relationships." The Harper government has increased military spending, but reduced spending on foreign affairs
and aid. "Why the double standard?" asked former Progressive Conservative prime minister Joe Clark. "Why are we
prepared to accept more of our share of the military burden than we are of the diplomatic and development
burdens?" At times at the two-day conference, it felt as though many academics, former politicians and diplomats
were acting like a foreign service in exile, despairing of a government that with the exception of Arctic sovereignty
and Afghanistan has turned inward. Clark and Kinsman both spoke of how Canada was losing what had become a
precious national asset: its outgoing foreign affairs policies. Kinsman complained that the reduction in money for
arts groups to travel abroad was spoiling Canada's image; Clark of a failure to lead the kind of initiatives
against land-mines and blood diamonds this country had pursued in the past. Others spoke of Canada's
dismal performance on cutting greenhouse gases; and how its failure to live up to the Kyoto protocol had
damaged our credibility. All of this cannot be laid at the door of the Harper government. What the former
politicians, diplomats and academics are saying is that the lack of international engagement of the present
government has reduced rather than improved our standing. Canada is emerging from the present economic
crisis far stronger than most. Our banking system is the envy of the world, but our influence in bringing about
change to the world financial regulatory system and to world economic institutions is not nearly as strong as it could
be. In the World Trade Organization, where Canada had for years been a voice or calm and reason, Canada's place
has been taken by Australia. As the world economic summits have moved from the influence of the old group of
rich countries, the G8, to the broader G20 group, which includes the BRIC countries, Canada's influence has
waned.
Arizona Debate Institute 2009 21
Fellows Canada DA

AFF ANS
Canada soft power low—Israel support

Hamm and Bhalla ‘9 Nancy and Suresh, co-chairs of the Canada Committee of Human Rights Watch “Human
Rights Watch: Ottawa's bias in Middle East erodes Canada's credibility” July 3
http://www.rabble.ca/news/2009/07/human-rights-watch-ottawas-bias-middle-east-erodes-canadas-credibility

Our country has long been recognized as a global leader in human rights and commitment to international
law, wielding moral authority much larger than its size. But our government’s unreserved support for the
conduct of Israel’s recent military actions in Gaza has eroded Canada’s hard-won credibility and moral
standing. In its statements about the conflict, the Canadian government focused exclusively on Israel’s right to
defend itself, disregarding its serious violations of international humanitarian law. After a mortar attack that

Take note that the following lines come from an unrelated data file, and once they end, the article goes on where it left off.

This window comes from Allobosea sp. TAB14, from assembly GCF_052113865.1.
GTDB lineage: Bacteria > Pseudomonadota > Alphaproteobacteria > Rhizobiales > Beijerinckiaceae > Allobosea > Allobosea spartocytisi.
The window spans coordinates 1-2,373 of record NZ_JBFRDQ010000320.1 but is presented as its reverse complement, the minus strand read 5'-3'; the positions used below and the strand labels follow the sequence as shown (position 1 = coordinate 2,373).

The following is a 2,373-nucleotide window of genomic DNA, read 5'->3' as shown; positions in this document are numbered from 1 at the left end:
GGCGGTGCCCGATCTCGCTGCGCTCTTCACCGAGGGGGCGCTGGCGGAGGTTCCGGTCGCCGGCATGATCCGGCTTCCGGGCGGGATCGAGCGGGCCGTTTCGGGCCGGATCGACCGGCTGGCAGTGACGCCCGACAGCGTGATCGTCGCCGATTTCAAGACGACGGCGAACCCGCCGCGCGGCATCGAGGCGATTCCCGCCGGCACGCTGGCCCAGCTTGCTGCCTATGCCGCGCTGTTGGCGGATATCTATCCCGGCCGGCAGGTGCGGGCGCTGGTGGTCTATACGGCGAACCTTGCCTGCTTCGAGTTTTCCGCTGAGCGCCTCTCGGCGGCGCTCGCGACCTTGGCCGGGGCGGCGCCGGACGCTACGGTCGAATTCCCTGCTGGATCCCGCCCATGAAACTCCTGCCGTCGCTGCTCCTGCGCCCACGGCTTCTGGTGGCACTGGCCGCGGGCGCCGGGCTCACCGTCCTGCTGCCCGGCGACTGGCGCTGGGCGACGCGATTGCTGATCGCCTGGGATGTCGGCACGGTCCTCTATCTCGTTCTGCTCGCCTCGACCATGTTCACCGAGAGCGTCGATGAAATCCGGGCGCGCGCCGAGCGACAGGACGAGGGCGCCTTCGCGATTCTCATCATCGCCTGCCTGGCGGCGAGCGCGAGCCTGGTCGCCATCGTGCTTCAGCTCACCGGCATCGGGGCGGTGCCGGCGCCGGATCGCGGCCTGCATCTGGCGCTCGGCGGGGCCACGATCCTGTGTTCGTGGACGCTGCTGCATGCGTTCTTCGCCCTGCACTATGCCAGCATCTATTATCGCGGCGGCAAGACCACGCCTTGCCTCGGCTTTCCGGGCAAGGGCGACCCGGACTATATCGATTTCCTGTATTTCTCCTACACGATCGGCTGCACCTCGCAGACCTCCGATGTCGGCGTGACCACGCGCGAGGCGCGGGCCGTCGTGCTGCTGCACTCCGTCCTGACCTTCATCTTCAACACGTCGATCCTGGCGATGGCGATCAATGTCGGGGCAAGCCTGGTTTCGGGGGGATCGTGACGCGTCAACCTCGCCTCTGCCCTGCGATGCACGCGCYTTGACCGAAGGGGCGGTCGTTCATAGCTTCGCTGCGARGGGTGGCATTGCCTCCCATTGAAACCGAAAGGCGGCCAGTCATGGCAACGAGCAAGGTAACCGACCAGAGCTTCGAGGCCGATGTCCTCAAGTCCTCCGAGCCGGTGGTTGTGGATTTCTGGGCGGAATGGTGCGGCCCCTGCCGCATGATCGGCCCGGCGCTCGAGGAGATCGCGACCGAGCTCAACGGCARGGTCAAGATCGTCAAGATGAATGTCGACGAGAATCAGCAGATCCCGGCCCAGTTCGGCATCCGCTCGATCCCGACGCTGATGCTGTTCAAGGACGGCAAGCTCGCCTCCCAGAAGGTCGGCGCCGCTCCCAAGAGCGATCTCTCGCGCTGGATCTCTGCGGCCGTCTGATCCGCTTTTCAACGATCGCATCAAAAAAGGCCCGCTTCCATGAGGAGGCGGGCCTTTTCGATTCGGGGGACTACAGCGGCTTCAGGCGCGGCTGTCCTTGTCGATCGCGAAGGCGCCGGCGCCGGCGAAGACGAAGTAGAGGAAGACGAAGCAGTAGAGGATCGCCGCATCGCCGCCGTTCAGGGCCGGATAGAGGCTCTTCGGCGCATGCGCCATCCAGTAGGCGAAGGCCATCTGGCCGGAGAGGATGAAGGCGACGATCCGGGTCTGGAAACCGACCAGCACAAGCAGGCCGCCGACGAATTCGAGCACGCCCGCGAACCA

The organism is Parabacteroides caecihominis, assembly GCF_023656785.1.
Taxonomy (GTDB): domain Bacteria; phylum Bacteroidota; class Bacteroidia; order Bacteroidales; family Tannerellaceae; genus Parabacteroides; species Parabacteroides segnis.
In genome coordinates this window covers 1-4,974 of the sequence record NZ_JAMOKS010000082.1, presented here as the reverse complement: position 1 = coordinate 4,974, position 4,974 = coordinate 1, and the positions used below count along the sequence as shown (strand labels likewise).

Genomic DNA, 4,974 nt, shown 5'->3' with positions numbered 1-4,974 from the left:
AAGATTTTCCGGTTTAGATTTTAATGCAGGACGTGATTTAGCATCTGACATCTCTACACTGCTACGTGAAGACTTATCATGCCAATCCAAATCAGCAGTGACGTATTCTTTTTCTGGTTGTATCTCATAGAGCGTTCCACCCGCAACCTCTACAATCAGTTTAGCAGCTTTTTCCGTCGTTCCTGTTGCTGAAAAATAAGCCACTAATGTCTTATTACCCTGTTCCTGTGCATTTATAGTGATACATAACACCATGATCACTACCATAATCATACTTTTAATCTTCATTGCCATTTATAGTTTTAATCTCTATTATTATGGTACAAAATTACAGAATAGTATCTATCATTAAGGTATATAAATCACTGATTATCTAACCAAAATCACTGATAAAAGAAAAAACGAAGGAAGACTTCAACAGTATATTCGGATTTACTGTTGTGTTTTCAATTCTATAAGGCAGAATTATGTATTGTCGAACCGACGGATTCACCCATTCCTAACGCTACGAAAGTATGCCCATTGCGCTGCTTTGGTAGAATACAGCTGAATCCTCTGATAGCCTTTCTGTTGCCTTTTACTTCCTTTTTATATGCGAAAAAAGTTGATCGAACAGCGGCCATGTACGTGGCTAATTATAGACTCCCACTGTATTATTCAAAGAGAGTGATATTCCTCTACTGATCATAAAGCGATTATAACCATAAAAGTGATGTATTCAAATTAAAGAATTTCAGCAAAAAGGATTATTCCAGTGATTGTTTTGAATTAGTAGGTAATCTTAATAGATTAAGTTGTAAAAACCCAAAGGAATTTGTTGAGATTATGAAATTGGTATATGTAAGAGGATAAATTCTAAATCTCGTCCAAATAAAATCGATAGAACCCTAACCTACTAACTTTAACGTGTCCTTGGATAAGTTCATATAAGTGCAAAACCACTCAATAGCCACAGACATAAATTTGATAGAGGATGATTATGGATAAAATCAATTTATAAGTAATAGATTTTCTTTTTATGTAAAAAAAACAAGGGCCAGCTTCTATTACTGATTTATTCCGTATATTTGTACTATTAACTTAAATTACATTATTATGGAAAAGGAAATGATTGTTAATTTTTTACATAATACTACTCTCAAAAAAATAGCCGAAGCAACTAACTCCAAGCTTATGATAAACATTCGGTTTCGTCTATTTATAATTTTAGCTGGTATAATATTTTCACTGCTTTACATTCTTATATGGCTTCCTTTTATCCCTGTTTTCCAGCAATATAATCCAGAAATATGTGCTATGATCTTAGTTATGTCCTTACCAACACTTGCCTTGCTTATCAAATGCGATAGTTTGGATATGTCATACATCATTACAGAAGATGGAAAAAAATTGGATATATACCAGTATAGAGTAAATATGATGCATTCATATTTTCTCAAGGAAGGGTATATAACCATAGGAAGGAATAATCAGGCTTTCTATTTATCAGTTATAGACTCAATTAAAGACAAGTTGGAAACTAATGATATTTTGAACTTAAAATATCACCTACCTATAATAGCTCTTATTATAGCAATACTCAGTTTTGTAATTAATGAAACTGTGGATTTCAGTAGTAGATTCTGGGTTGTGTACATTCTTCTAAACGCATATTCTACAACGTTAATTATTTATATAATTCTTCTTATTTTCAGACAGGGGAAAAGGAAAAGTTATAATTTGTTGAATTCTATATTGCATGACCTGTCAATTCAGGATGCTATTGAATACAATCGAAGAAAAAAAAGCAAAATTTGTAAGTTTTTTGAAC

killed close to 40 civilians near a United Nations-operated school in the Jabalya refugee camp, Secretary of State for
Foreign Affairs Peter Kent was quick to react. “Hamas has a terrible responsibility for this,” he said, while admitting
that he didn’t know the details of the attack. Human Rights Watch has documented serious violations of the laws of
war on both sides.
Arizona Debate Institute 2009 22
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AFF ANS
Canada wants us to disarm- there’s zero way acquiescing hurts their leadership or soft
power AND they view it compatible with deterrence which means they’d pursue the same
policies—their link evidence is about how it historically developed not the effect of the plan

Chyba ‘8 Christopher F. Chyba is a professor of astrophysics and international affairs at
Princeton University and served on the National Security Council staff in the first Clinton
administration. “Time for a Systematic Analysis: U.S. Nuclear Weapons and Nuclear
Proliferation” July 31, 2008 http://www.armscontrol.org/print/3469

A recent advisory commission to the IAEA, chaired by former Mexican President Ernesto Zedillo and including
members from 17 other countries, concluded that "progress toward disarmament, or the lack of it, will deeply affect
the success of the IAEA's nonproliferation mission" and warned that many non-nuclear-weapon states are reluctant
to implement the 1997 Model Additional Protocol, phase out HEU, or enter into multilateral fuel-cycle arrangements
without further progress on nuclear disarmament. [30] Diplomats of U.S. allies, including Australia, Canada,
Germany, and Japan, have "resoundingly" stated in anonymous interviews that progress in disarmament
measures, taken to include the CTBT and FMCT, would make it easier for them to work for progress on
nonproliferation with the developing countries represented by the Nonaligned Movement. [31] The same